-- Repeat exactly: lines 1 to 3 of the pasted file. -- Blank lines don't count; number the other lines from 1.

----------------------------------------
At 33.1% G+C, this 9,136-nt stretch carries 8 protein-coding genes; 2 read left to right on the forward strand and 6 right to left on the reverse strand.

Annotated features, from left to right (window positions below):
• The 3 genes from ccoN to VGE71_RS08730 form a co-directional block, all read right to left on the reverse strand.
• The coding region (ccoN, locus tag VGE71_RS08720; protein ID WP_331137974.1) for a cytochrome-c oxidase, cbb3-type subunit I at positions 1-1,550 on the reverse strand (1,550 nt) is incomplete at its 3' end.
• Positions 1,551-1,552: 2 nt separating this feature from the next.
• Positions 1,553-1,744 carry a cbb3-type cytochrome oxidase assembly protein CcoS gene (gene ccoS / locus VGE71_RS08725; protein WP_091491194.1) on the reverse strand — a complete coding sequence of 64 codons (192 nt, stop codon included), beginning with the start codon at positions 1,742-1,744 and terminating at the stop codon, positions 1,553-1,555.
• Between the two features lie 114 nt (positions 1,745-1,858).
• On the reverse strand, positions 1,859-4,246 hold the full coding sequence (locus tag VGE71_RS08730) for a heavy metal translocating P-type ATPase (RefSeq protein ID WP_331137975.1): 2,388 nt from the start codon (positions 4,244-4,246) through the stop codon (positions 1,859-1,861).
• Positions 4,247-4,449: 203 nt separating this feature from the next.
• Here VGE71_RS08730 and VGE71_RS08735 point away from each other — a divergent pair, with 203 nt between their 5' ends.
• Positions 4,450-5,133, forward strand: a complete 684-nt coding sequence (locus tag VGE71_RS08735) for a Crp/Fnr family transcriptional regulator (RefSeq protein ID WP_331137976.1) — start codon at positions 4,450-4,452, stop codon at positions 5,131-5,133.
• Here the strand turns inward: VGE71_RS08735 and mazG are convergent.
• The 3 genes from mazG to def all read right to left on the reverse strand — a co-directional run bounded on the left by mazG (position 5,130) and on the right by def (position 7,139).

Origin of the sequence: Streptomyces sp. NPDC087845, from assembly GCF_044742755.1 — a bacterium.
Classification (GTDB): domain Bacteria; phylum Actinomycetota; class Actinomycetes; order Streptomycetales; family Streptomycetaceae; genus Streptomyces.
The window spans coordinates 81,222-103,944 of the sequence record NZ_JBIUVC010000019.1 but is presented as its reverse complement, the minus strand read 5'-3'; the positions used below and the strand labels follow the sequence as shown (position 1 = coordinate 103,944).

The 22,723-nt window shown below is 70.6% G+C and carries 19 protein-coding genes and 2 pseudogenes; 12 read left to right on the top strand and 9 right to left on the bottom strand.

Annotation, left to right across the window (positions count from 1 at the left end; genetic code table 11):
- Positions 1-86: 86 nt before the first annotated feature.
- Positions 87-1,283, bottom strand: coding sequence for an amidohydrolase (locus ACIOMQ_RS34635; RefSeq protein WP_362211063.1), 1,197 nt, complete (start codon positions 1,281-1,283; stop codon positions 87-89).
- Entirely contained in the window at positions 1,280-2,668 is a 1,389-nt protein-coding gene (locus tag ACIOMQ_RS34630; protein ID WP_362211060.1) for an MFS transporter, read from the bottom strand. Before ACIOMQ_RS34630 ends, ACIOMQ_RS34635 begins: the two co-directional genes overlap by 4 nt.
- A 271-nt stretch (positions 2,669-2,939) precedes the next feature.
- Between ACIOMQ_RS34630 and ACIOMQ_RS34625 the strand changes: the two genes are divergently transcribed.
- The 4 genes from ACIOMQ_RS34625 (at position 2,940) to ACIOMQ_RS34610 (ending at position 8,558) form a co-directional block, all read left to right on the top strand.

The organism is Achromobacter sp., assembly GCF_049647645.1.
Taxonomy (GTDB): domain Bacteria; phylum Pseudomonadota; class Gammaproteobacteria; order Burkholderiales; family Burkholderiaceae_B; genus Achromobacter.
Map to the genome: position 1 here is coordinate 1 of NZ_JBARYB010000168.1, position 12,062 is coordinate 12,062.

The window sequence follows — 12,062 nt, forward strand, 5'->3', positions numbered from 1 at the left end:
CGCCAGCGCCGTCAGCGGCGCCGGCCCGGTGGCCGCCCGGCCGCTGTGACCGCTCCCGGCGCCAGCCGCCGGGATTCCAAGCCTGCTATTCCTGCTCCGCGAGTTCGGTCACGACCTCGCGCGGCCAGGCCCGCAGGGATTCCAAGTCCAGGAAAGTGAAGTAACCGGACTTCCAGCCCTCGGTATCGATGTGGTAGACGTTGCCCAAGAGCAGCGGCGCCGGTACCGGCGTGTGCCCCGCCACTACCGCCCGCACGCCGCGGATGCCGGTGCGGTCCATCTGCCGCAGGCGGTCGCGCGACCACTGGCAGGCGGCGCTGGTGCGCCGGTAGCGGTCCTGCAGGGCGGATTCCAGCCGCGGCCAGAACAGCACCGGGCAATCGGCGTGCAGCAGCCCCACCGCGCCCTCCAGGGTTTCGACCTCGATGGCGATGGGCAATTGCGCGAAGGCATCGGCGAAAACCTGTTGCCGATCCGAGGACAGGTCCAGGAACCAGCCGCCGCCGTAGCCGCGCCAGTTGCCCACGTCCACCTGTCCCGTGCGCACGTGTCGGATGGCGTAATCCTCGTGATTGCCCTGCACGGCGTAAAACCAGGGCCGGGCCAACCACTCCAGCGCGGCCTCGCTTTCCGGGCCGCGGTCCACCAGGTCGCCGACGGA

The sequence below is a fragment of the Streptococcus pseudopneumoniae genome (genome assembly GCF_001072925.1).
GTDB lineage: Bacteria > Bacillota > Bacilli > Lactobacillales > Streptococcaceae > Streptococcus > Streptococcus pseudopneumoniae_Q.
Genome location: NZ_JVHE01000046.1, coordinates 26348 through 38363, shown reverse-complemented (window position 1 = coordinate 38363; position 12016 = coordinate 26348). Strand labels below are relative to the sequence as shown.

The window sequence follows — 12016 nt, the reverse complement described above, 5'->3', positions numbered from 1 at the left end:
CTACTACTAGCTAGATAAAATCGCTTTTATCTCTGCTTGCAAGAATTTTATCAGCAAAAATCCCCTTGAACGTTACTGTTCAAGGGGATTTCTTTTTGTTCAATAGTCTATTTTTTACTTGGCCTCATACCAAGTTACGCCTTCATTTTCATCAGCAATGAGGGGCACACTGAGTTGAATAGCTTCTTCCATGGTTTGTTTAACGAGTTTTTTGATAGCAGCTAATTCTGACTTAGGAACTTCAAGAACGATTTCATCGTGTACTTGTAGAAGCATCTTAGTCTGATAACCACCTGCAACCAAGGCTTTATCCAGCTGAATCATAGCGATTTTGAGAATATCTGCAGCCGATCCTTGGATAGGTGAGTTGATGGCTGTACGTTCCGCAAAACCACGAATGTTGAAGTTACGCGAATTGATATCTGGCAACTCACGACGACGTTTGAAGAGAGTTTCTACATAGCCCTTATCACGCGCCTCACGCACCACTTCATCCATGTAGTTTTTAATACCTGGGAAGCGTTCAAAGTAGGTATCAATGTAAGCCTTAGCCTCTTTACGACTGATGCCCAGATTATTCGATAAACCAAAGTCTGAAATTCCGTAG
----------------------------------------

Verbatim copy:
At 33.1% G+C, this 9,136-nt stretch carries 8 protein-coding genes; 2 read left to right on the forward strand and 6 right to left on the reverse strand.

Annotated features, from left to right (window positions below):
• The 3 genes from ccoN to VGE71_RS08730 form a co-directional block, all read right to left on the reverse strand.